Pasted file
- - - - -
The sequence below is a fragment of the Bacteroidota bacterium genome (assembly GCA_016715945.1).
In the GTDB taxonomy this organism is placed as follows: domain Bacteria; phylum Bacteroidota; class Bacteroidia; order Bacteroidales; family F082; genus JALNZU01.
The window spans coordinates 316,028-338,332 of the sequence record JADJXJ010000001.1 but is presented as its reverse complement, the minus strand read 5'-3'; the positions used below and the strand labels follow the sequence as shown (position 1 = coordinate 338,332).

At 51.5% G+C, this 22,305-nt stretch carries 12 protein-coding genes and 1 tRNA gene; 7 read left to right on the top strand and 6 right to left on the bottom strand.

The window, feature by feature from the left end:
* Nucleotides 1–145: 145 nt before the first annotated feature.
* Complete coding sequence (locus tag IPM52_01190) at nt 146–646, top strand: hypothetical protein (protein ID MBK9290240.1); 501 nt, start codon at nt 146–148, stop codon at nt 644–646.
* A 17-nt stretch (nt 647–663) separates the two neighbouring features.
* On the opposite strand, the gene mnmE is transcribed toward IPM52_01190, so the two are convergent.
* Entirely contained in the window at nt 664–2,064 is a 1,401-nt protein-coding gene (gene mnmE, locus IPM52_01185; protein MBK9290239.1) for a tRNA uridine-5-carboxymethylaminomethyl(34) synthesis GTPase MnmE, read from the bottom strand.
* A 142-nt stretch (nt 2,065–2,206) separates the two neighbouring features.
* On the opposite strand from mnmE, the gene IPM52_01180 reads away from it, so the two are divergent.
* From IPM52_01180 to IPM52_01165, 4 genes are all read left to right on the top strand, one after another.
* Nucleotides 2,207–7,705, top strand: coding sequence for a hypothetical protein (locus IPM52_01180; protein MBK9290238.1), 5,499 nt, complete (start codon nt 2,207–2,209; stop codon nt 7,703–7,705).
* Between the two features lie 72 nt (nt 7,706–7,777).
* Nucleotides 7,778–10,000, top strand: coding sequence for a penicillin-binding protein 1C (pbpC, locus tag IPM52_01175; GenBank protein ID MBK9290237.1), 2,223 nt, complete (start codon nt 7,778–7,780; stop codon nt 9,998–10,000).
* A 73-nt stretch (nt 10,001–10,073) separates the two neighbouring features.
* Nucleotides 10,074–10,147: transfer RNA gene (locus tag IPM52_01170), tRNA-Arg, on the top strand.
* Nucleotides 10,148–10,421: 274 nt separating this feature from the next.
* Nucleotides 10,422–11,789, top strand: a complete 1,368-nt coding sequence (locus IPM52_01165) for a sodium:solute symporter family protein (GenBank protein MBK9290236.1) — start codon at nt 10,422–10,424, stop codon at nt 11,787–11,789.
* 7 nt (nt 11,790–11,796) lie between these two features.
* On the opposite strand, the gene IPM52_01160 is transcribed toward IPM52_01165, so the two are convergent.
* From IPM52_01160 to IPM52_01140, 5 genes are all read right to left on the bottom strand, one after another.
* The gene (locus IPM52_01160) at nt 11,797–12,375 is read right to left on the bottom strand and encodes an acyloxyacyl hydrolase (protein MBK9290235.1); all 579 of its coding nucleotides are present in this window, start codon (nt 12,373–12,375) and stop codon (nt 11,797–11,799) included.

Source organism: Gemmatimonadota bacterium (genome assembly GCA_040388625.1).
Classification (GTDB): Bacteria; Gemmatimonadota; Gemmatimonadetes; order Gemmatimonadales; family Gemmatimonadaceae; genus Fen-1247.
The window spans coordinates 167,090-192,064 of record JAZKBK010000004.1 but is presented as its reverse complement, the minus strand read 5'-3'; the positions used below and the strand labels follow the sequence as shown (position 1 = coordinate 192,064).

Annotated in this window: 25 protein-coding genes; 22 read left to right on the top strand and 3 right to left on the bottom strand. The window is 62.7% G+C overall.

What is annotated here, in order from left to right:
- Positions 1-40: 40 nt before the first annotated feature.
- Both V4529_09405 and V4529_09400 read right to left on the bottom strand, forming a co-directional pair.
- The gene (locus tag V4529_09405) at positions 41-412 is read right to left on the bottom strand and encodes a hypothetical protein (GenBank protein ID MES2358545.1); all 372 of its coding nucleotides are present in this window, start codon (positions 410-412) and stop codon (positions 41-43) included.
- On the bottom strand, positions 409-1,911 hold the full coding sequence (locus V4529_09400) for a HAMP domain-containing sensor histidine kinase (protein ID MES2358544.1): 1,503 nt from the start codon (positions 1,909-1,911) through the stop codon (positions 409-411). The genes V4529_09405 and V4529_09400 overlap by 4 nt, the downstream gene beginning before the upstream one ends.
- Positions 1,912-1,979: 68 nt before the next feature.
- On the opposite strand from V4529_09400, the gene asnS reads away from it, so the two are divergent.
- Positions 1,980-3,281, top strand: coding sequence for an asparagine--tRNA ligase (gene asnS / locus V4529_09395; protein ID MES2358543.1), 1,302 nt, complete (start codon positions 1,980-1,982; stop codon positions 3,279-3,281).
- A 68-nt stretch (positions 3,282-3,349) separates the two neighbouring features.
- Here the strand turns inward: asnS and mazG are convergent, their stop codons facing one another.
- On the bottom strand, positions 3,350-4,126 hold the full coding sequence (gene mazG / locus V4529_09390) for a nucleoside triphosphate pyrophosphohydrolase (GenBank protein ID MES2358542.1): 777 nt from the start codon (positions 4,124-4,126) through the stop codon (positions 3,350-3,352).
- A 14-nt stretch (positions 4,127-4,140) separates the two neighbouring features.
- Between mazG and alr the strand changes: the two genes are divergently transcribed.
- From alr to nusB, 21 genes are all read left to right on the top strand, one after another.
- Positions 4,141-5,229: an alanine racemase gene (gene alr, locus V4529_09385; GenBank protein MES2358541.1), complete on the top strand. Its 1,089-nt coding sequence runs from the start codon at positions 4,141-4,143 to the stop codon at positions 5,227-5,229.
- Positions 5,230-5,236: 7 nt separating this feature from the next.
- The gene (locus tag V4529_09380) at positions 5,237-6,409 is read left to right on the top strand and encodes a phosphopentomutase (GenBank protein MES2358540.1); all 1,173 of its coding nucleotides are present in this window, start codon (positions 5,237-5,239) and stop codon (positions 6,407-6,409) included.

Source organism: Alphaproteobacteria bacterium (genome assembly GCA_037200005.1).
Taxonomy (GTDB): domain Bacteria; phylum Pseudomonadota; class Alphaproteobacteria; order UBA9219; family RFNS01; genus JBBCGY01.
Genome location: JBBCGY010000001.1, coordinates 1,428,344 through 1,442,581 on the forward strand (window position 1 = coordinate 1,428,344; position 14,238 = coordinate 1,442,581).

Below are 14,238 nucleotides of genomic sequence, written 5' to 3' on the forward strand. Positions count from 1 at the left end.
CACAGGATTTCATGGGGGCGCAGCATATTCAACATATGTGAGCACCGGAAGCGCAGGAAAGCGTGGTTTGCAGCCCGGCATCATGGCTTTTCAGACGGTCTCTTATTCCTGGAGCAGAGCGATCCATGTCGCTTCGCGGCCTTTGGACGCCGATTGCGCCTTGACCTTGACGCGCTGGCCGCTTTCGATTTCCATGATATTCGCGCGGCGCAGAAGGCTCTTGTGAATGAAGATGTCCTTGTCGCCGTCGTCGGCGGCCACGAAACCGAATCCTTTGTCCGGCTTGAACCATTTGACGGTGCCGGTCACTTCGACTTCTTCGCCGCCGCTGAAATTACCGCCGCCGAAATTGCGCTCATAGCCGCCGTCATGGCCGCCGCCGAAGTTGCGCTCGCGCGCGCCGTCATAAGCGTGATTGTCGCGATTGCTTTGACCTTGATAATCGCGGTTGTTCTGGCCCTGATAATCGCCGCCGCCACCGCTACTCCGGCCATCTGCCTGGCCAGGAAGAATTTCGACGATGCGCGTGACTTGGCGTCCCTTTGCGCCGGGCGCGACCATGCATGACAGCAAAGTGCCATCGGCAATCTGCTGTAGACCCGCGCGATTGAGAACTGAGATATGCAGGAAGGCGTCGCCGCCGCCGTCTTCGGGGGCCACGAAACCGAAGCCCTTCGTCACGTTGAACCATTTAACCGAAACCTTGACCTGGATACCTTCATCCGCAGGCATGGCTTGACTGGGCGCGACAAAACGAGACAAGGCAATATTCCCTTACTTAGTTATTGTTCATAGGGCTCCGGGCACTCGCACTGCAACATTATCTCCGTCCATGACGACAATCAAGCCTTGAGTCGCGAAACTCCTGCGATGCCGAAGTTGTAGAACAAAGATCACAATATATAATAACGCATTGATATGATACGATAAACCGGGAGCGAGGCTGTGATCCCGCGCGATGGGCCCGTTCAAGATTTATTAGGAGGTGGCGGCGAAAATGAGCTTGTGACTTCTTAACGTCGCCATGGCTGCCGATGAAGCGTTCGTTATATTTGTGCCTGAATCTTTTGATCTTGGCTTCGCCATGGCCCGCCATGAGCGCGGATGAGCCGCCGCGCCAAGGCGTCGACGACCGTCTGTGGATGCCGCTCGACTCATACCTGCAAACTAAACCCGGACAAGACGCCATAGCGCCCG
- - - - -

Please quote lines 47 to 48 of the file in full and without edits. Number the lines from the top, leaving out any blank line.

Taxonomy (GTDB): domain Bacteria; phylum Pseudomonadota; class Alphaproteobacteria; order UBA9219; family RFNS01; genus JBBCGY01.
Genome location: JBBCGY010000001.1, coordinates 1,428,344 through 1,442,581 on the forward strand (window position 1 = coordinate 1,428,344; position 14,238 = coordinate 1,442,581).